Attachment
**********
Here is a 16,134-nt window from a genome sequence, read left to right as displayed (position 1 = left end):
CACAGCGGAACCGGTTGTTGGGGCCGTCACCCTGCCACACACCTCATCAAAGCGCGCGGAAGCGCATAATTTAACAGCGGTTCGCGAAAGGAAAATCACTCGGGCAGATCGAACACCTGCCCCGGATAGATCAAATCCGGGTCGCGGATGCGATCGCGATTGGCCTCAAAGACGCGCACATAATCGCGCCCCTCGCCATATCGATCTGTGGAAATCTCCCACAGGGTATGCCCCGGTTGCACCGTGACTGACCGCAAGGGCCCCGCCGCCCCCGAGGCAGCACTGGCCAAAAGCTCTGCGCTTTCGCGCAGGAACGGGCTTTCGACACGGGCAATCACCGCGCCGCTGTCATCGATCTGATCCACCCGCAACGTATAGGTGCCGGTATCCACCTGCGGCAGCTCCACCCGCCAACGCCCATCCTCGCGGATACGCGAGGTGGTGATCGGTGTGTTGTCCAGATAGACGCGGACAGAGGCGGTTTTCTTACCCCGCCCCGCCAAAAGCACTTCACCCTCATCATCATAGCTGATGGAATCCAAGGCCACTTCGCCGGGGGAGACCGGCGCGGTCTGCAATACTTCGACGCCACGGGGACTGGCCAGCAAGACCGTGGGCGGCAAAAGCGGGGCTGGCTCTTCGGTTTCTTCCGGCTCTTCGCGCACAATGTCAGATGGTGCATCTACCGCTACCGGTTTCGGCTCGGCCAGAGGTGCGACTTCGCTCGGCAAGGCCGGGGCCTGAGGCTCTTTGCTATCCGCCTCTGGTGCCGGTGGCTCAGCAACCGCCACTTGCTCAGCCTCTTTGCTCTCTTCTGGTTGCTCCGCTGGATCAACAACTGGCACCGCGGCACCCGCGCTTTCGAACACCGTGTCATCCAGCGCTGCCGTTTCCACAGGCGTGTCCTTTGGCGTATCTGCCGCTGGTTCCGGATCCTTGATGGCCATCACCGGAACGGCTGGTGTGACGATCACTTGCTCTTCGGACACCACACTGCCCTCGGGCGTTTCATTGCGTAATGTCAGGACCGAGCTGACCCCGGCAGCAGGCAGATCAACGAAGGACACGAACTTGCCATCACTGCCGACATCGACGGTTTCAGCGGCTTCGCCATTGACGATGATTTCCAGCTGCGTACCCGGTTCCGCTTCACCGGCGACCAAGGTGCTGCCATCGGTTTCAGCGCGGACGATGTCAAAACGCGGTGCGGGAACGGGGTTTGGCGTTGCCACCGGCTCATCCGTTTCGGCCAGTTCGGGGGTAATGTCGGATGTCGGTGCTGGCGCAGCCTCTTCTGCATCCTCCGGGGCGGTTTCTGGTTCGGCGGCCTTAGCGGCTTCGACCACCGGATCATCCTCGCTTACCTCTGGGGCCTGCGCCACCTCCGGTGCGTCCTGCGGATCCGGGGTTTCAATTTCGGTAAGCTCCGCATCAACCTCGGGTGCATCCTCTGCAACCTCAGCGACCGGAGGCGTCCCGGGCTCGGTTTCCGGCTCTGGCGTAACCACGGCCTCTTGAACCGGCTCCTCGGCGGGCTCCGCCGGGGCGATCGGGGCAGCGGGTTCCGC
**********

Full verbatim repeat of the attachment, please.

Here is a 16,134-nt window from a genome sequence, read left to right as displayed (position 1 = left end):
CACAGCGGAACCGGTTGTTGGGGCCGTCACCCTGCCACACACCTCATCAAAGCGCGCGGAAGCGCATAATTTAACAGCGGTTCGCGAAAGGAAAATCACTCGGGCAGATCGAACACCTGCCCCGGATAGATCAAATCCGGGTCGCGGATGCGATCGCGATTGGCCTCAAAGACGCGCACATAATCGCGCCCCTCGCCATATCGATCTGTGGAAATCTCCCACAGGGTATGCCCCGGTTGCACCGTGACTGACCGCAAGGGCCCCGCCGCCCCCGAGGCAGCACTGGCCAAAAGCTCTGCGCTTTCGCGCAGGAACGGGCTTTCGACACGGGCAATCACCGCGCCGCTGTCATCGATCTGATCCACCCGCAACGTATAGGTGCCGGTATCCACCTGCGGCAGCTCCACCCGCCAACGCCCATCCTCGCGGATACGCGAGGTGGTGATCGGTGTGTTGTCCAGATAGACGCGGACAGAGGCGGTTTTCTTACCCCGCCCCGCCAAAAGCACTTCACCCTCATCATCATAGCTGATGGAATCCAAGGCCACTTCGCCGGGGGAGACCGGCGCGGTCTGCAATACTTCGACGCCACGGGGACTGGCCAGCAAGACCGTGGGCGGCAAAAGCGGGGCTGGCTCTTCGGTTTCTTCCGGCTCTTCGCGCACAATGTCAGATGGTGCATCTACCGCTACCGGTTTCGGCTCGGCCAGAGGTGCGACTTCGCTCGGCAAGGCCGGGGCCTGAGGCTCTTTGCTATCCGCCTCTGGTGCCGGTGGCTCAGCAACCGCCACTTGCTCAGCCTCTTTGCTCTCTTCTGGTTGCTCCGCTGGATCAACAACTGGCACCGCGGCACCCGCGCTTTCGAACACCGTGTCATCCAGCGCTGCCGTTTCCACAGGCGTGTCCTTTGGCGTATCTGCCGCTGGTTCCGGATCCTTGATGGCCATCACCGGAACGGCTGGTGTGACGATCACTTGCTCTTCGGACACCACACTGCCCTCGGGCGTTTCATTGCGTAATGTCAGGACCGAGCTGACCCCGGCAGCAGGCAGATCAACGAAGGACACGAACTTGCCATCACTGCCGACATCGACGGTTTCAGCGGCTTCGCCATTGACGATGATTTCCAGCTGCGTACCCGGTTCCGCTTCACCGGCGACCAAGGTGCTGCCATCGGTTTCAGCGCGGACGATGTCAAAACGCGGTGCGGGAACGGGGTTTGGCGTTGCCACCGGCTCATCCGTTTCGGCCAGTTCGGGGGTAATGTCGGATGTCGGTGCTGGCGCAGCCTCTTCTGCATCCTCCGGGGCGGTTTCTGGTTCGGCGGCCTTAGCGGCTTCGACCACCGGATCATCCTCGCTTACCTCTGGGGCCTGCGCCACCTCCGGTGCGTCCTGCGGATCCGGGGTTTCAATTTCGGTAAGCTCCGCATCAACCTCGGGTGCATCCTCTGCAACCTCAGCGACCGGAGGCGTCCCGGGCTCGGTTTCCGGCTCTGGCGTAACCACGGCCTCTTGAACCGGCTCCTCGGCGGGCTCCGCCGGGGCGATCGGGGCAGCGGGTTCCGC